After ruling out the competitive recipes I now had to experiment some more to answer some questions such as was evaporated milk really as good as whole milk or half and half? Was cheddar cheese the only cheese that made this dish exceptional. Although the recipe was as close to perfect as I had ever known I wanted to see if a few refinements could elevate it to untouchable status. I realized that after 20 minutes the dish may have been hot but it wasn’t piping hot like I wanted my macaroni and cheese to be. By the time my guests had finished a serving, the cheese sauce had cooled a little and began to set. Mr. Thorne’s advice to sprinkle the macaroni and cheese with crumbled crackers was one possibility as it offered insulation, Yes folks, insulation. But I wanted something more. I did enjoy the rich cheese flavor Mr. Thorne’s recipe achieves with a whole pound of cheddar cheese, but I was stuffed after a few bites. I needed to know if the dish was just as flavorful with a little less cheese.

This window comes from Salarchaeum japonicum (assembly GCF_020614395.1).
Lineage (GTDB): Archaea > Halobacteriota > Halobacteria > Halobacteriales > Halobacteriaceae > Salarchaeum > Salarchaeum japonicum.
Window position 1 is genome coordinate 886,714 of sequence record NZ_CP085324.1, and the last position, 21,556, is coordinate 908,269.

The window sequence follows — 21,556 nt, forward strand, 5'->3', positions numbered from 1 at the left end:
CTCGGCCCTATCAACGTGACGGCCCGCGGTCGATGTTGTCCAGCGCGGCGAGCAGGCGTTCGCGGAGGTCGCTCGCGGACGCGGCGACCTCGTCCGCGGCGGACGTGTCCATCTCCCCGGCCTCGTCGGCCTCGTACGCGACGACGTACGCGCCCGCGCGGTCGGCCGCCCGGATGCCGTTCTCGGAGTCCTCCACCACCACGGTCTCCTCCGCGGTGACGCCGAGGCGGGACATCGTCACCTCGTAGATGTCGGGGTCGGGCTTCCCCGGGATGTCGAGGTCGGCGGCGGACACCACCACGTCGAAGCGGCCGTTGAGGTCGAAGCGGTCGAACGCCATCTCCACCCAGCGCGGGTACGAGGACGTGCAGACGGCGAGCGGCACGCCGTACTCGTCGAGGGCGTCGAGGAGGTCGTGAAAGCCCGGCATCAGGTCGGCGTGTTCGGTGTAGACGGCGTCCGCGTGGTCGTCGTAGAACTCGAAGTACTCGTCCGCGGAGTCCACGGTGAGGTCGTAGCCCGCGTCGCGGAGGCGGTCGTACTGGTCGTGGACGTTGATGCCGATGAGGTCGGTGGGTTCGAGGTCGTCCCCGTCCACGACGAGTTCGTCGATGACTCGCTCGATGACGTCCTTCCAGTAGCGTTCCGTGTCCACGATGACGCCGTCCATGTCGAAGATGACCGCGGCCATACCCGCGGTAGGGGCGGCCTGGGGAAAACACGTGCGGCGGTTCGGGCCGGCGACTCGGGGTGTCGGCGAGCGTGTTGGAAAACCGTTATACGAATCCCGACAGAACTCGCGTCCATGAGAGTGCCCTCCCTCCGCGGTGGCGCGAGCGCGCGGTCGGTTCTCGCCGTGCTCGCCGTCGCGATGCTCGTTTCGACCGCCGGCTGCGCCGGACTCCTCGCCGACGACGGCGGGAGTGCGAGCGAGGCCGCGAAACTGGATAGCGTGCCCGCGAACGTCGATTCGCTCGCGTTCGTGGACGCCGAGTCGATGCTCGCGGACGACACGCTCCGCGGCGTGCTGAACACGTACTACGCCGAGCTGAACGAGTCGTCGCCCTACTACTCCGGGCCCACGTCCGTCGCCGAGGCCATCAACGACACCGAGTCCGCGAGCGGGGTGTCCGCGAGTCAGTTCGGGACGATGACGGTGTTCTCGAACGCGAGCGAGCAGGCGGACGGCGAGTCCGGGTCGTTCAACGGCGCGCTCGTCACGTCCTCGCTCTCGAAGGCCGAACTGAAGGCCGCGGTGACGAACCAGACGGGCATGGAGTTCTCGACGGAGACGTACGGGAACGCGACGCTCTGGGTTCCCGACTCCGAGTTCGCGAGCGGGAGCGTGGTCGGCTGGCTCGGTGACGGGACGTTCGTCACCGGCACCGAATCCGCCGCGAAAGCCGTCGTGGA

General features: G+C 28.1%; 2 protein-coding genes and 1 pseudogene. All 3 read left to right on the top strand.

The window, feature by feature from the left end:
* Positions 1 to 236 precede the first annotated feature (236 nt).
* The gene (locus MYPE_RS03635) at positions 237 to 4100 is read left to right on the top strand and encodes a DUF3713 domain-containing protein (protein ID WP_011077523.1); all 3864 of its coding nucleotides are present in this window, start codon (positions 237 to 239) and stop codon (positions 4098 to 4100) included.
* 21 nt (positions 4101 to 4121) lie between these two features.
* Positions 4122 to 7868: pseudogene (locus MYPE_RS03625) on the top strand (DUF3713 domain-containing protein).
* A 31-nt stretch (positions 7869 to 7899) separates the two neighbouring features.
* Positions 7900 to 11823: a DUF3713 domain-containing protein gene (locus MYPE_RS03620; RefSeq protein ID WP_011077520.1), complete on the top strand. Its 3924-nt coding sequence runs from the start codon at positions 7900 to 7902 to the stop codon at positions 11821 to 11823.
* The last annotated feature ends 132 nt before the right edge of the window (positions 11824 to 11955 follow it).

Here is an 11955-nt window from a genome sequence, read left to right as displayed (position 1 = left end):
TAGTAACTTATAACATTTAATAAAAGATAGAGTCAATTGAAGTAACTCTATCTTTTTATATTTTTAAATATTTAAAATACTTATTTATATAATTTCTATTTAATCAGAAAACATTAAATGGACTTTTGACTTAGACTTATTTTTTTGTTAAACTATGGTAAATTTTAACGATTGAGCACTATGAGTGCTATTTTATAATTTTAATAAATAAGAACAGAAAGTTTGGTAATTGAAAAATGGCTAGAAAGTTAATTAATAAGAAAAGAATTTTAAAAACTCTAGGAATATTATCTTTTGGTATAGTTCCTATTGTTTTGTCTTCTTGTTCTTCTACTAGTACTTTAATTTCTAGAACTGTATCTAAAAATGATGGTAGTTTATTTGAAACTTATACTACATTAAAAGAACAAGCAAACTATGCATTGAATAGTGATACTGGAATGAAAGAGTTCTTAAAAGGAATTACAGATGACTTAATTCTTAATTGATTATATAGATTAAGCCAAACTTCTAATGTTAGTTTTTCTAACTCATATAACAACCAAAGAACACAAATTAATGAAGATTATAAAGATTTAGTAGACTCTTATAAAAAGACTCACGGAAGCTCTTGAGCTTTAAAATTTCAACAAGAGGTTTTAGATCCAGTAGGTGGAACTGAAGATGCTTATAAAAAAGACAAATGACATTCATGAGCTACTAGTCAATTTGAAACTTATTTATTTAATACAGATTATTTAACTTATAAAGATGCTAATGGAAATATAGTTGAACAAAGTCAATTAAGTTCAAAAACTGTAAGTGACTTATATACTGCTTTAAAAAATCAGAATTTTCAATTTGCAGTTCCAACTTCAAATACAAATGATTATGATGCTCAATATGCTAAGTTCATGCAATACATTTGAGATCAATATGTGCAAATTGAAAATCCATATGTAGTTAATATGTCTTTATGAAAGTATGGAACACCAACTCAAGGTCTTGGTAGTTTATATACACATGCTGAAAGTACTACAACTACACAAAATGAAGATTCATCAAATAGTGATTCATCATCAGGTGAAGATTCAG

I tested the recipe with a variety of milks such as low-fat, half and half and whole. The evaporated milk won hands down. all the other milks used to make macaroni and cheese seemed to curdle a bit and gave the dish a grainy and chalky texture. The dish made with evaporated milk was consistently smooth because the evaporation and sterilization process stabilizes the evaporated milk. Turning to cheeses I used New York, Wisconsin and Vermont cheddars. I’m an American, damn it. Being that this recipe calls for a large amount of cheddar cheese, I decided to tone it down with a less sharp cheese, say the Wisconsin variety. I did try some other cheeses to see what those restuarants were trying to do with macaroni and cheese. I tried Gruyere which was so strong I couldn’t finish it. The mildness of Monterey Jack showed me to be a great alternative to so much sharp cheddar(although the sharp cheddar gives the dish an old school taste) and to my surprise, those processed cheeses like Velveeta and American made for a creamier dish with more dimension. I came to this fact: To get flavor, use cheddar. To get texture, use American. It’s a marriage made in food heaven an like eagles, they must mate for life to ensure the integrity of the dish.